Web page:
by edward | Jan 7, 2017 | Uncategorized
I woke up this morning
With a dried leaf in my hair.
Probably got there from
The blustery evening yesterday,
And I just didn’t notice.
Which is, of course,
A very boring way to explain
Why there was a leaf in my hair.
It should be because
I was rolling in the grass
With a dog,
Or a child,
Or just because I wanted to roll in the grass.
Maybe that leaf got there after a kiss
On the ground,
In the leaves
The kind of kiss that
Transports you to a place
Not of this Earth
And you don’t care much
What your hair looks like.
I picked the leaf from my hair
And resolved to make the next leaf
A story to tell.
Copyright ©2017 Edward Branley
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by edward | Jan 2, 2017 | Fantasy, Fantasy/Science Fiction Art
The lack of plus-size models is one of the problems with posting Fantasy Art. There’s a distinct lack of variety in body types of the women depicted. We can talk about the preposterous costumes and such that some artists love to put sword-and-sorcery, or science fiction women characters in at another time. What you really don’t see are women who are size 16+ in this genre of art. The quote/meme above is a great example. The quote, scene, and woman are all inspiring and lovely, but the woman is your basic fitness-model build.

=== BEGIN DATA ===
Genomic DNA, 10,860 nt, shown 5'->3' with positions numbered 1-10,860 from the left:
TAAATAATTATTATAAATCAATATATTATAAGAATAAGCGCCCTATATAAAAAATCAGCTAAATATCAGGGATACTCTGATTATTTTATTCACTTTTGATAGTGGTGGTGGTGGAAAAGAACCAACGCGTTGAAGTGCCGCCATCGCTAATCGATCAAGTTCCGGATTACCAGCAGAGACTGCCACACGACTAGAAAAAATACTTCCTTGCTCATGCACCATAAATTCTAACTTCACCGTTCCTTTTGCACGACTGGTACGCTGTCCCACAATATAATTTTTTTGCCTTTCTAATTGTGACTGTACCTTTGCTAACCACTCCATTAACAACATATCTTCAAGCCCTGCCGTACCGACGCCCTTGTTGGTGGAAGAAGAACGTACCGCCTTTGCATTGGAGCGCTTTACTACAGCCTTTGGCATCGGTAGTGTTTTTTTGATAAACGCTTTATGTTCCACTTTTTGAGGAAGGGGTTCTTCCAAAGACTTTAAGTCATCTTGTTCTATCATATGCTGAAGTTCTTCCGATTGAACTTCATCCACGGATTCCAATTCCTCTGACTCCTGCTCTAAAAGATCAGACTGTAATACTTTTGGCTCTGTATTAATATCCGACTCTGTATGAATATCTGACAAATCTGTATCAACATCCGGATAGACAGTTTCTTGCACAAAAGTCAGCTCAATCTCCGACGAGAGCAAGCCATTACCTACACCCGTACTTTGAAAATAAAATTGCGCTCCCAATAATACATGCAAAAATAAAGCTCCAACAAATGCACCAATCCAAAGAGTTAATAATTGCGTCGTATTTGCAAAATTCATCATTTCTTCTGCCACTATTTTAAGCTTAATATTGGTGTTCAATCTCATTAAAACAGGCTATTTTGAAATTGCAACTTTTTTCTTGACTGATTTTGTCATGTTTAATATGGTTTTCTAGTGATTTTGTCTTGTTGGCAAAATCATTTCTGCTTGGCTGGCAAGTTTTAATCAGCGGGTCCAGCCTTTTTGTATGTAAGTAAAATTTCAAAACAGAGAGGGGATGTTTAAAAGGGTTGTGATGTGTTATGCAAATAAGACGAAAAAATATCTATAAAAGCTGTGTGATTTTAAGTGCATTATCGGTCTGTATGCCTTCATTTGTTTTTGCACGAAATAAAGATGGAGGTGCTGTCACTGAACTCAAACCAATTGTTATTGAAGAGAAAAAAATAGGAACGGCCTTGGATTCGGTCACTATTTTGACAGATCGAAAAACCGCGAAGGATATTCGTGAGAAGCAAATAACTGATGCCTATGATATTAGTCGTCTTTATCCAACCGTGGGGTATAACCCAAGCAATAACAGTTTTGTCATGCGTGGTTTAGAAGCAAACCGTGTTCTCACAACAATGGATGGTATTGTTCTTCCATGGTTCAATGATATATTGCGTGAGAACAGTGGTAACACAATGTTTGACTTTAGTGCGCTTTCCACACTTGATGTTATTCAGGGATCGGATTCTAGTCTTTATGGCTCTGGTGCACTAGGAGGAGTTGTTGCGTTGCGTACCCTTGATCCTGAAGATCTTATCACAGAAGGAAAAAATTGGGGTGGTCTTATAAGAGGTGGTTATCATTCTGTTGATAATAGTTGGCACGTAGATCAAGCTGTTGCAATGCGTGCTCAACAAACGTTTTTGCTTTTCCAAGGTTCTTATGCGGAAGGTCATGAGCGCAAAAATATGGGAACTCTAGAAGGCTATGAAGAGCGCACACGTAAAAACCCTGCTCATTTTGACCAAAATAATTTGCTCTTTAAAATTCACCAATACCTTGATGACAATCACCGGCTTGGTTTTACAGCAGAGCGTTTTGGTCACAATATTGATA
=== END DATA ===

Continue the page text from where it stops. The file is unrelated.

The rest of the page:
Plus-Size models: A Challenge
Here’s what I have in mind. If you come across any plus-size fantasy models let’s see them! Post pics here in comments, or on Facebook. If it’s copyrighted work, post a link to the artist’s website. If there are artists drawing bigger women on a regular basis as witches, faeries, angels, superheros, or any other SF/F characters, let’s recognize them, and I’ll feature them here, and on my author page on Facebook.
Fantasy Art should be inclusive
Now that I’m thinking about it, this may turn into a multi-part exercise. Women of color are also under-represented in fantasy art. I remember, a couple of months ago, someone shared an illustration of two dark-skinned women in a medieval fantasy setting. There were comments about how this was unacceptable, since dark-skinned women didn’t fit in a Northern European medieval setting. These comments ignored the fact that the image was fanatsy–the artist has license to do/draw whomever they choose. Naturally, I started thinking, now, how did these black women get into this castle? Teleport? Smuggled in by merchants? Disguised as Moorish warriors? OK, I digress, you get the idea. We’ll start with plus-sized women, and go from there.
Again, post submissions as comments here on Eloquent Profanity, or on Edward Branley’s Author Page. Let’s have some fun and learn something as we go.